News  |  Journals  |  Conferences  |  Blogs  |  Articles  |  Forums  |  Twitter   
 

 Headlines:

 
 

Doctors Lounge - Endocrinology Answers

"The information provided on www.doctorslounge.com is designed to support, not replace, the relationship that exists between a patient/site visitor and his/her physician."

Back to Endocrinology Answers List

Forum Name: Endocrinology Topics

Question: Test results for thyroid and hormones, unsure of diagnosis


 kimbers25 - Tue Aug 07, 2007 2:35 am

Hello I am a 26 year old female who has had symptoms of adrenal fatigue, and alternating hyper and hypo thyroidism. The list of symptoms is very long but if it will help please let me know and I will be happy to post them. I do have a grandmother with graves disease. I also have low body temperature.

Here are my results of a thyroid panel done a couple of months ago:

TSH 1.892 uIU/mL 0.350-5.500
Thyroxine (T4) 5.3 ug/dl 4.5-12.0
T3 Uptake 32 % 24-39
Free Thyroxine Index 1.7 1.2-4.9


And these are the results of the saliva and bloodspot tests I had done a week ago:

Estradiol (saliva) 1.8 normal is 1.3-3.3
Progesterone (saliva) 174 normal is 75-270
Ratio pg/E2 (saliva) 97 L optimal is 100-500
Testosterone (saliva) 17 normal is 16-55
DHEAS (saliva) 7.2 normal is 2-23
Cortisol morning (saliva) 4.8 normal is 3.7-9.5
Cortisol noon (saliva) 1.7 normal is 1.2-3.0
Cortisol evening (saliva) 1.1 normal is 0.7-2.5
Cortisol night (saliva) 0.4 normal is 0.4-1.0
Free T4 (bloodspot) 1.1 normal is 0.7-2.5
TSH (bloodspot) 1.8 normal is 0.5-3.0
TPO (bloodspot) 60 normal is 0-150 (borderline 70-150)

Any insight into these results would be great! I'm especially curious about the TPO.

Thanks so much!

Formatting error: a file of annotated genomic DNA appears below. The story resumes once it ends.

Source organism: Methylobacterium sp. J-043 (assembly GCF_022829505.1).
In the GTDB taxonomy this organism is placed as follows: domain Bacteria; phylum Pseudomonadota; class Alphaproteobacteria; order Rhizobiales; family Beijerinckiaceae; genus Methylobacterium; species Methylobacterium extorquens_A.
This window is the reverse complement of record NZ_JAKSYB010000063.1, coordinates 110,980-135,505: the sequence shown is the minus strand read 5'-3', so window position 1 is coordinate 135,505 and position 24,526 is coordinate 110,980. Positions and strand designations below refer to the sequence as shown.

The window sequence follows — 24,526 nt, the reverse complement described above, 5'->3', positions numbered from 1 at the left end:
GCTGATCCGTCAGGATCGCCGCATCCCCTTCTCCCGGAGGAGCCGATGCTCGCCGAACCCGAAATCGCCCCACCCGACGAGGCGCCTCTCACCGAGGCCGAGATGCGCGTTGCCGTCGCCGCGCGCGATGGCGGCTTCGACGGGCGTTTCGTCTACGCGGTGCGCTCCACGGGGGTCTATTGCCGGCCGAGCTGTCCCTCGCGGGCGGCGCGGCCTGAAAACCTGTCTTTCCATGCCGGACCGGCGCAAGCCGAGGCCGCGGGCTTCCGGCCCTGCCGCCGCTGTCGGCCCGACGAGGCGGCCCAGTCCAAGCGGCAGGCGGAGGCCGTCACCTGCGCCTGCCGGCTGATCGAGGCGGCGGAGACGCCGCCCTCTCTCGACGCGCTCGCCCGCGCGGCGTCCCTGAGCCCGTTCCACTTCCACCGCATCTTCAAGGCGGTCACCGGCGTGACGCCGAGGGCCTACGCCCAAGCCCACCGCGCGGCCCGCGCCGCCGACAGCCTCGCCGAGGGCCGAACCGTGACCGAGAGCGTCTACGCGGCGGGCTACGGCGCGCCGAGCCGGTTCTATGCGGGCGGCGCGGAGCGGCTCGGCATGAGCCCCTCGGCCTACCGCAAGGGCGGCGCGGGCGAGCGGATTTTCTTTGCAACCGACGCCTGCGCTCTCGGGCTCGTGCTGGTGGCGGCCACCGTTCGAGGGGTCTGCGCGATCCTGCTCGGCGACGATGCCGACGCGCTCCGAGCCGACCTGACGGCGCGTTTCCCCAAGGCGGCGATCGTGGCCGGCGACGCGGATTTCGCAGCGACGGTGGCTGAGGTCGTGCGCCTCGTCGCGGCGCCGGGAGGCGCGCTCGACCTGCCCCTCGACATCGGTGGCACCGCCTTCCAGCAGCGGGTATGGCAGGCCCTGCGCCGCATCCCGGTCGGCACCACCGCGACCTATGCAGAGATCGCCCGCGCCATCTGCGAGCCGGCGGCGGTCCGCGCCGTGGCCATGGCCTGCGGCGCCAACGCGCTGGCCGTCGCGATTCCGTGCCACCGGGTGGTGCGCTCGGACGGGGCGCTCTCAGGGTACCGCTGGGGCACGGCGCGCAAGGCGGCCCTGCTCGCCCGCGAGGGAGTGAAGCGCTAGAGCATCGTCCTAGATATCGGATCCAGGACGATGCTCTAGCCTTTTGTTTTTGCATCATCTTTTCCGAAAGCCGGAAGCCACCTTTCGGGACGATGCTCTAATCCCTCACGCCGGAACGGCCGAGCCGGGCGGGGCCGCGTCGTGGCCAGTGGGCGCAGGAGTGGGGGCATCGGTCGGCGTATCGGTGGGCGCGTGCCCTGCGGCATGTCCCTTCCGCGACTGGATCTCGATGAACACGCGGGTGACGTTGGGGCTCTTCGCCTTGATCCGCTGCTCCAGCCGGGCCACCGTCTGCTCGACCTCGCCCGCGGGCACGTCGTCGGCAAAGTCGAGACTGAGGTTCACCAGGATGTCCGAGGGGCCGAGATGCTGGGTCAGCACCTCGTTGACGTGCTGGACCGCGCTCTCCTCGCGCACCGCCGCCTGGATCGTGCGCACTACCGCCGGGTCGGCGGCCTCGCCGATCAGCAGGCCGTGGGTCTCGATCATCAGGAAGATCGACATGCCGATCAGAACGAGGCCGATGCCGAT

Dr. Chan Lowe - Mon Aug 13, 2007 7:00 pm

User avatar Hi Kimbers25,

Essentially all your studies are normal. In particular, your TSH and T4 are normal, making the thyroid unlikely to be causing your symptoms.

The TPO (or thyroid peroxidase) antibodies are antibodies against the thyroid gland. If they are elevated enough they can damage the thyroid gland causing an autoimmune thyroiditis.

Your levels are not particularly concerning although it may be useful to test them again in several months.

Unfortunately, based on these tests you have not found the cause of your symptoms. I would recommend you continue to follow up with your doctor for further evaluation.

Best wishes.

|

Check a doctor's response to similar questions

 

advertisement.gif (61x7 -- 0 bytes)
 

Are you a Doctor, Pharmacist, PA or a Nurse?

Join the Doctors Lounge online medical community

  • Editorial activities: Publish, peer review, edit online articles.

  • Ask a Doctor Teams: Respond to patient questions and discuss challenging presentations with other members.

Doctors Lounge Membership Application

 
     

 advertisement.gif (61x7 -- 0 bytes)

 

 

Tools & Services: Follow DoctorsLounge on Twitter Follow us on Twitter | RSS News | Newsletter | Contact us

 
Copyright © 2001-2010
Doctors Lounge.
All rights reserved.

Medical Reference:
Diseases | Symptoms
Drugs | Labs | Procedures
Software | Tutorials

Advertising
Links | Humor
Forum Archive
CME Articles

Privacy Statement
Terms & Conditions
Editorial Board
About us | Email

We subscribe to the HONcode principles of the HON Foundation. Click to verify.We subscribe to the HONcode principles.
Verify here